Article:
“Clients consistently described this service as wholly inaccurate, and unfair. They described being sent reports that downplayed, or omitted the problems they were encountering with their health. A high proportion of people described the assessors as ‘lying’. Evidence presented by clients and their doctors consistently failed to be reflected in the final reports, and assessors were also routinely accused of ‘making things up’, to evidence that clients were in better health than they are. In one case the assessor was described as ‘lying 12 times in the report’, despite the fact that the client had requested that the session be taped, and been given a copy of the tape which helped win his appeal.

“Routinely, where the assessments were inaccurate clients had challenged these decisions, and typically won their appeals. These inaccurate reports led to many people being forced to live on drastically reduced income, whilst the appeals progress – typically appeals are taking a year to be heard. Clients had attended assessments at a range of consultation and assessment centres throughout East Sussex, and a smaller number of clients had had their assessments in Kent. Regardless of where the assessment took place, the feedback to HARC was depressingly consistent across all local centres, and suggests that staff are being trained and encouraged within the centres to force people off benefits, regardless of whether this decision is fair, or correct.”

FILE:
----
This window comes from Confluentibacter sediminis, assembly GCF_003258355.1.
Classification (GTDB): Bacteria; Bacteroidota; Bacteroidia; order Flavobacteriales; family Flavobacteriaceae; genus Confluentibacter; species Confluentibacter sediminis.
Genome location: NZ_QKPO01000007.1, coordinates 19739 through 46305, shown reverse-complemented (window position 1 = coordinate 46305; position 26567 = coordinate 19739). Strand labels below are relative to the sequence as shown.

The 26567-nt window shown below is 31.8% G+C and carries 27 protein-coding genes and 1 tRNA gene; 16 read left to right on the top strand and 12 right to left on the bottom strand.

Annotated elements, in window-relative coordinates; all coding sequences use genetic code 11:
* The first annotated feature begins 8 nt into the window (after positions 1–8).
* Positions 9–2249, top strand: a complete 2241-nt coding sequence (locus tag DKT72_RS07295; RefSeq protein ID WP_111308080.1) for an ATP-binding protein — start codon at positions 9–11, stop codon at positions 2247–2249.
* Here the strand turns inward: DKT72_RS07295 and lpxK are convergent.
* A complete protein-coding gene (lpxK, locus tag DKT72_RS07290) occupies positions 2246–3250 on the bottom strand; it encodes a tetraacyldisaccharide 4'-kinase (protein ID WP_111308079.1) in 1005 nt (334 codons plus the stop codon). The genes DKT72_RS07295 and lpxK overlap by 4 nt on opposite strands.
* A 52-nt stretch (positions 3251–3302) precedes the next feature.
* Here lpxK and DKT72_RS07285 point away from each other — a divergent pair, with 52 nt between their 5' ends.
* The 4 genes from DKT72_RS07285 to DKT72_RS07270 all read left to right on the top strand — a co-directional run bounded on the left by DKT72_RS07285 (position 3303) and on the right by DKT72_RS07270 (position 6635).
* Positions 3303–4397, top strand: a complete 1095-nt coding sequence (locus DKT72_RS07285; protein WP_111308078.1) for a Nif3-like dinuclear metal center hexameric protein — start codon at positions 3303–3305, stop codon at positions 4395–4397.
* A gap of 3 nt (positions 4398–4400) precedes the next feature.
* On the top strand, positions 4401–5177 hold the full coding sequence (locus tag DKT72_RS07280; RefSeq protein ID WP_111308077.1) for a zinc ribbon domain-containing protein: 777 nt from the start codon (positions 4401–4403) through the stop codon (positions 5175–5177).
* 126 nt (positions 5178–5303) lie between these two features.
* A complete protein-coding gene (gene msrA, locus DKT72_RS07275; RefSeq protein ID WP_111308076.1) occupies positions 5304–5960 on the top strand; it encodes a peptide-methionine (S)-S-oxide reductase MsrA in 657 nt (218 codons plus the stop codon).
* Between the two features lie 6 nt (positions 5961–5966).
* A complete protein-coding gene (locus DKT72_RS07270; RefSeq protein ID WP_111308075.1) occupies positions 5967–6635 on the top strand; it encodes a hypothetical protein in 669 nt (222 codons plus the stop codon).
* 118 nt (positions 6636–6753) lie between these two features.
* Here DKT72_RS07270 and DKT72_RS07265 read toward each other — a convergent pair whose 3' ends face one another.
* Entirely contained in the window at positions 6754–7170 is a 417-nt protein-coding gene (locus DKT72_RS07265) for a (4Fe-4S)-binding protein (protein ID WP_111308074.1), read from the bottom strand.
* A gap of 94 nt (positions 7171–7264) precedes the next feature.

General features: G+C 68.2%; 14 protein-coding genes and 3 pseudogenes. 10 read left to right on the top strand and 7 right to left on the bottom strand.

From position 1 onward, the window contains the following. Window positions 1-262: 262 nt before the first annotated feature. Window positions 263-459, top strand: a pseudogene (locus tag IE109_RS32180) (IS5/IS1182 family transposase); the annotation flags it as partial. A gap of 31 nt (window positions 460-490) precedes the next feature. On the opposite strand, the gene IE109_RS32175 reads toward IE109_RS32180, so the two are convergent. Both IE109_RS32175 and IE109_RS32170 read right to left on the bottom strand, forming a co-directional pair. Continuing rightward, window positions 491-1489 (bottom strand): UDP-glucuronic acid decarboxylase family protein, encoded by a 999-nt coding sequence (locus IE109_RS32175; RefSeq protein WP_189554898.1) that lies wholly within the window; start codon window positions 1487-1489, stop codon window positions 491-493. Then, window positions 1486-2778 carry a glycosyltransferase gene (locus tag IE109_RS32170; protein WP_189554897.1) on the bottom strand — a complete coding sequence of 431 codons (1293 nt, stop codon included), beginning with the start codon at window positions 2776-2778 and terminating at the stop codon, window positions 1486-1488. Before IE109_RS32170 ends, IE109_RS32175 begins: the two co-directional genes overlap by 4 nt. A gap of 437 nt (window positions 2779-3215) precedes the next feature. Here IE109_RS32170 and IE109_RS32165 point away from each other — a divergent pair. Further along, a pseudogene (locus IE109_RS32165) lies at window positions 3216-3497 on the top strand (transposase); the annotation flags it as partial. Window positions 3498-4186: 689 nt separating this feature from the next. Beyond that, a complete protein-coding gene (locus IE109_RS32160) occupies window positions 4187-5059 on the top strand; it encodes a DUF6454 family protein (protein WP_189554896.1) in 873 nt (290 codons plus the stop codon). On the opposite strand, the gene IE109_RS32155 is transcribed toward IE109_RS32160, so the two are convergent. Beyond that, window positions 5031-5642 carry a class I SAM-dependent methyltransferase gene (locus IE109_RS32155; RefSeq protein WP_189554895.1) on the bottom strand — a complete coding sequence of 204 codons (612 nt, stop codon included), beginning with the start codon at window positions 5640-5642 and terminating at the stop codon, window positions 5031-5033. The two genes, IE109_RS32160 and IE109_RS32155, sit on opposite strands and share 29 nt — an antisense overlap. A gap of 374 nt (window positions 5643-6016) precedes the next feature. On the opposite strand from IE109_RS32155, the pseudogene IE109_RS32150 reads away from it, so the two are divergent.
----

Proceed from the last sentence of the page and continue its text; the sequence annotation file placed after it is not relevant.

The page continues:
“Systemic dishonesty”

Julie Eason, who undertook the assessment, said:

“I initially thought there was one or two rogue advisers, but once we started asking clients about the assessments it became clear to me that there was systemic dishonesty in the assessment process. Regardless of where in the county the assessment had taken place, clients told me remarkably similar stories. People who had been dropped outside the centres because of mobility issues were described in reports as having walked in from elsewhere, GP and clinical evidence was typically not making it into reports, and what clients told the assessors was often twisted and inaccurately described in order to show that they had made miraculous recoveries and could now return to work.

“Clients typically had a number of serious and complex health issues which were trivialised and understated, and the evidence they provided was inaccurately reported”.

As a result of this survey, HARC is now advising everyone who needs to undertake a health assessment to insist that the session is taped so they can prove the inaccuracy of assessments, should they need to appeal.

The agency is  also keen to keep a record of where people are experiencing difficulties with the health assessments and are considering their options in mounting a legal challenge to these assessments.

If you have experienced dishonest reporting in a health assessment, please email with a short description of your experiences.

Posted 20:00 Wednesday, Jul 4, 2018 In: Health Matters

Also in: Health Matters